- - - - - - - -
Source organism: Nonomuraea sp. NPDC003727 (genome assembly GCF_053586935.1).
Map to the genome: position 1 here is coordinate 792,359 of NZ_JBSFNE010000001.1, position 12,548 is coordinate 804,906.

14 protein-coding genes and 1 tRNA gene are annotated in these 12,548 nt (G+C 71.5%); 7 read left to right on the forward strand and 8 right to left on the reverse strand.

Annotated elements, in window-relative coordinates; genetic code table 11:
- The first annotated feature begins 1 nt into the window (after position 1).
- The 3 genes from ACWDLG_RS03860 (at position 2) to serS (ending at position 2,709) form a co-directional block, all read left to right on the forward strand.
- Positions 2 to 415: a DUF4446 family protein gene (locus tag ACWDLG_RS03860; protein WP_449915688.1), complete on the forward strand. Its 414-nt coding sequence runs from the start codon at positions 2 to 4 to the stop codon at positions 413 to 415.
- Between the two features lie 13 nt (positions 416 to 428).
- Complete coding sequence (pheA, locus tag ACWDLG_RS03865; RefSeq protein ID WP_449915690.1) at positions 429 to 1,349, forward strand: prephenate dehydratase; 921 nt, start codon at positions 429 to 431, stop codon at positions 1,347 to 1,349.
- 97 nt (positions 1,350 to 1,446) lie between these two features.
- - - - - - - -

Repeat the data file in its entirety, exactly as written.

Source organism: Nonomuraea sp. NPDC003727 (genome assembly GCF_053586935.1).
Map to the genome: position 1 here is coordinate 792,359 of NZ_JBSFNE010000001.1, position 12,548 is coordinate 804,906.

14 protein-coding genes and 1 tRNA gene are annotated in these 12,548 nt (G+C 71.5%); 7 read left to right on the forward strand and 8 right to left on the reverse strand.

Annotated elements, in window-relative coordinates; genetic code table 11:
- The first annotated feature begins 1 nt into the window (after position 1).
- The 3 genes from ACWDLG_RS03860 (at position 2) to serS (ending at position 2,709) form a co-directional block, all read left to right on the forward strand.
- Positions 2 to 415: a DUF4446 family protein gene (locus tag ACWDLG_RS03860; protein WP_449915688.1), complete on the forward strand. Its 414-nt coding sequence runs from the start codon at positions 2 to 4 to the stop codon at positions 413 to 415.
- Between the two features lie 13 nt (positions 416 to 428).
- Complete coding sequence (pheA, locus tag ACWDLG_RS03865; RefSeq protein ID WP_449915690.1) at positions 429 to 1,349, forward strand: prephenate dehydratase; 921 nt, start codon at positions 429 to 431, stop codon at positions 1,347 to 1,349.
- 97 nt (positions 1,350 to 1,446) lie between these two features.